Showing anger can backfire for women lawyers, studies say; law prof suggests 'gender judo' response

Debra Cassens Weiss writes in ABA Journal:

Deborah Rhode, director of the Center on the Legal Profession at Stanford Law School, has a favorite New Yorker cartoon that shows a king and queen in the throne room. The queen turns to the king and remarks, “But when a woman has someone’s head cut off, she’s a bitch.”
The cartoon gets a laugh when she shows it to women, Rhode says. Women lawyers can identify with the feeling that when they take the same action as a man, they may be judged differently. And research backs up their perception.
The research suggests that women lawyers are more likely to be judged in a harsher light than men when they display assertiveness, self-promotion or anger, according to University of California at Hastings law professor Joan Williams.
The double standard is highlighted in Williams’ soon-to-be-released survey of nearly 3,000 lawyers, as well as a separate study of courtroom closing arguments.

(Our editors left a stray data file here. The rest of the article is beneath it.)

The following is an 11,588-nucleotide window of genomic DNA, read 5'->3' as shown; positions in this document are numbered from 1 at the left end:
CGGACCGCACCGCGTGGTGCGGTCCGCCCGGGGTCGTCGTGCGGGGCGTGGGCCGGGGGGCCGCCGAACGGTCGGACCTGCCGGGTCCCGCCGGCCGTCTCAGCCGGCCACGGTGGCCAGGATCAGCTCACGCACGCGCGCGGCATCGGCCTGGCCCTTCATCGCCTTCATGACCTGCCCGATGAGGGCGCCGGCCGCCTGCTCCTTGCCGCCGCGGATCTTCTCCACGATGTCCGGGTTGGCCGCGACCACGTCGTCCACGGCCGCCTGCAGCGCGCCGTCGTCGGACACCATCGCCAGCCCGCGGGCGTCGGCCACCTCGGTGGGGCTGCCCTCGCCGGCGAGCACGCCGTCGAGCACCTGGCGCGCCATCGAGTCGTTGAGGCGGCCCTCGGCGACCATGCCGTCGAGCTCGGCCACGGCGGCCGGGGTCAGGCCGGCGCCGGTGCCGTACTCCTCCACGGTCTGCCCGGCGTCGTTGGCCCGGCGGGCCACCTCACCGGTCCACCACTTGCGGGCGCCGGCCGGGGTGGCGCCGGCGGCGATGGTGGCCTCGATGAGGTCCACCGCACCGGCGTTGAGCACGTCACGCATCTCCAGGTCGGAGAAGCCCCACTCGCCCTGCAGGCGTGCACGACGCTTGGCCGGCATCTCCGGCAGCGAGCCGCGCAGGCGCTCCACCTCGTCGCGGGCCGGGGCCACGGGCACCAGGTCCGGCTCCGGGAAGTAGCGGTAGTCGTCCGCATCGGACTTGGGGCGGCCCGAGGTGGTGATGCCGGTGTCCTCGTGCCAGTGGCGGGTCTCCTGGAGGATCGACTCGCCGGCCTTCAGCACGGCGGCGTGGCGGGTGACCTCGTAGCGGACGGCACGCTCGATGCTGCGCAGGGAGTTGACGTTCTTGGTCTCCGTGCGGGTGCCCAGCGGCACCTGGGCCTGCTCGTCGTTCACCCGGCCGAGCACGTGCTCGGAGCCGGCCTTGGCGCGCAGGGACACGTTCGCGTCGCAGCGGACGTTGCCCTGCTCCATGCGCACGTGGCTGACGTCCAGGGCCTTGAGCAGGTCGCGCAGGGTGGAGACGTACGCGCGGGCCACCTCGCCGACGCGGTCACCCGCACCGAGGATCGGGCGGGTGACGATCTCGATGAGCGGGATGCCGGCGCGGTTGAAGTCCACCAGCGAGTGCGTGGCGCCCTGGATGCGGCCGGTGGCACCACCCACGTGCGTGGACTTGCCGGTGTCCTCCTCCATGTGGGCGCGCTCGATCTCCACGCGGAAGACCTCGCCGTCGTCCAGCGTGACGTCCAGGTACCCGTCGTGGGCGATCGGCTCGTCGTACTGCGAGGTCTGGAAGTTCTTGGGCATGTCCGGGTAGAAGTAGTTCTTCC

The study participants were asked whether they would hire the lawyers. The participants used positive aspects of the angry closings to justify hiring male lawyers but referred to negative aspects of anger to justify not hiring the female lawyers.
The women lawyers who showed anger were deemed to be less competent, as well as shrill, hysterical, grating and ineffective, according to the ASU Now article.
Rhode tells the ABA Journal she agrees the double standard still exists, and it affects women in any leadership role. She describes the problem as a “likability confidence tradeoff,” in which women need to be assertive enough to command confidence but not so assertive as to seem abrasive.

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